Phil Gillam: Stained class at St Mary’s Church
With a mixture of awe and respect we stroll around our historic buildings, touching the stonework, reading inscriptions, imagining all those generations who knew these places long before we came along.
And so often we will hear a fellow visitor say: “I’ll bet this place could tell a few stories”.
Well, St Mary’s Church - not just one of Shrewsbury’s most important ecclesiastical buildings but also one of Shrewsbury’s most important buildings, full stop - could most certainly tell a few stories.
Built upon the site of a stone Saxon church, the current structure began life as a cruciform church in about 1150 when those bloody religious wars, The Crusades, were raging in the Holy Land, and Europe’s rulers were busy creating orders of knights that would become the stuff of legend.
Leaving my invisible sword and shield at the door, I popped into this lovely church the other day, just to wander around for a while, just to take in the calming mood of the place, a balm for the senses.
The church's predecessor on this site dated from around 970, so far back in time it’s dizzying. That’s not to say the age of the existing church is not sobering in its own right.
Anyone glancing at the building’s impressive exterior, by the way, will immediately notice that the lower part of the tower is of red sandstone, marking itself out from the white stonework above. Well, the red section of the tower dates from 1170 and contains masonry grabbed from the Roman city of Viroconium just down the road at Wroxeter. The higher section, including the spire, is fifteenth century - and that spire has the distinction of being the third tallest in England.
Speaking of which, we must not go on without at this point mentioning Robert Cadman, the man responsible for a sort of early circus act that went horribly, horribly wrong.
Mr Cadman was a sort of Evel Knievel of the eighteenth century, a daredevil and an entertainer.
A steeplejack by trade, he performed (at various places across the country) feats of daring by sliding or “flying” down a rope.
It is recorded, for example, that he "amused the people of Dover, by flying across the harbour from the highest point of the cliff, towards the lower extremity of Snargate Street .....Thousands were assembled from all parts to view this novel sight.”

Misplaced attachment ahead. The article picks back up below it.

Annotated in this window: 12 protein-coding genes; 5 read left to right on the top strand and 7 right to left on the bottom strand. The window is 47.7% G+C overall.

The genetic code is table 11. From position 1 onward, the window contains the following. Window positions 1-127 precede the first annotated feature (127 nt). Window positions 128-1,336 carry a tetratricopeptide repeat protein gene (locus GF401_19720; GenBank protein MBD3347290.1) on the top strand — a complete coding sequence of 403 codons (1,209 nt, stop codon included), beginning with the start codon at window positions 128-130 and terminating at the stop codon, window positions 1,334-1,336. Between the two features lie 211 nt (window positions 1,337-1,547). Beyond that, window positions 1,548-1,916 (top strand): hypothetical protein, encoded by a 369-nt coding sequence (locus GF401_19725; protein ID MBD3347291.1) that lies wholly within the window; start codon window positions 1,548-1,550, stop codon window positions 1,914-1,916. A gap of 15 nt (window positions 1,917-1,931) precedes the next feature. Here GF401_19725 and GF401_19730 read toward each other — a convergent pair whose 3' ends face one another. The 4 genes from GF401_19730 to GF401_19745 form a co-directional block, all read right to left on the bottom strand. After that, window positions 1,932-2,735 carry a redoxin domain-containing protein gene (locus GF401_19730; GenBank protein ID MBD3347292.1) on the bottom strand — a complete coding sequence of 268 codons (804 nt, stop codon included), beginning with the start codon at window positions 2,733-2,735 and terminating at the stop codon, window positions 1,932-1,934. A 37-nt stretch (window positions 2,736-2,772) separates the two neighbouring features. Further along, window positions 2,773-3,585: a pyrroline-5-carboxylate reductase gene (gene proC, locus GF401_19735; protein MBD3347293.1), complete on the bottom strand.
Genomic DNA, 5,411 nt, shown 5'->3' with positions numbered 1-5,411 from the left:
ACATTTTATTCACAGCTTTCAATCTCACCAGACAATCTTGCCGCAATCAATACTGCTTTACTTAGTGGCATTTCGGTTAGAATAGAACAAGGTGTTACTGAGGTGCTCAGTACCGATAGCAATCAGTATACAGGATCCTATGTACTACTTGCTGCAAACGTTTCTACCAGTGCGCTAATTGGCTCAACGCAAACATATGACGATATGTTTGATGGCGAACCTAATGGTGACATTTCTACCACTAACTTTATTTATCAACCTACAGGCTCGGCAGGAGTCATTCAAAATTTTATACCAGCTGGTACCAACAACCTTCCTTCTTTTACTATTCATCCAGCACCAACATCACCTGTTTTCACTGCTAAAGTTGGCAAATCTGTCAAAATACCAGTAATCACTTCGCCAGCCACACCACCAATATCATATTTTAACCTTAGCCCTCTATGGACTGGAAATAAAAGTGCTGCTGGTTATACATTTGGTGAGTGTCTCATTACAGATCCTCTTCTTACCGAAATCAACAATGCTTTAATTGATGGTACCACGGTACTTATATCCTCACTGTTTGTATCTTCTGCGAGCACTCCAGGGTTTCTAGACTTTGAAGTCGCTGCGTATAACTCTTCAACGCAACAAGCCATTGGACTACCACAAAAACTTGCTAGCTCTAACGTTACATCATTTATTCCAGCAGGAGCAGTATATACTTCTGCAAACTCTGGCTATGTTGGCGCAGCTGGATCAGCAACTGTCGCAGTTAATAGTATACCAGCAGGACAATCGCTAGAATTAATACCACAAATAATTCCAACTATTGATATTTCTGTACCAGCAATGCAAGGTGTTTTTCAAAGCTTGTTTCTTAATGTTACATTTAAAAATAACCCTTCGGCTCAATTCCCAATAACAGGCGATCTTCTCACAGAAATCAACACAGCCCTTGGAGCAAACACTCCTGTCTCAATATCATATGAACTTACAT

Funny what people thought of as entertainment before television came along!
Anyway. on February 2, 1739, as part of Shrewsbury’s celebrations of 'The Great Frost’ that year, Mr Cadman was ready to attempt ‘flying’ from the spire of St Mary’s across the River Severn and into the Gay Meadow (in those days just a meadow of course and not a football ground!).
Before beginning his epic rope slide, he entertained the crowd below with a variety of rope stunts. Tragically the rope snapped and he fell to his death amid the thousands of spectators.
There is a commemorative plaque in memory of Cadman just by the church’s main door.
One of the outstanding features of St Mary’s is its magnificent 14th century Jesse window (Jesse as in the father of David, King of the Israelites).
This gorgeous window is surely the most important treasure of St Mary’s. It depicts a vine issuing from the reclining figure of Jesse to form a series of oval spaces within the four central columns, with each space containing a king.
This fantastic window was commissioned for the Greyfriars chapel, was then moved to old St Chad’s church following the dissolution of the friary in 1538, and then moved again to St Mary’s in 1792 after the collapse of the original St Chad’s.
On a personal note, I think my own earliest memory of St Mary’s dates back to 1977. As a young trainee reporter on the Shrewsbury Chronicle, I attended a concert in the church by a string quartet to write a review. What I still remember about that evening is the wonderful atmosphere of a beautiful church.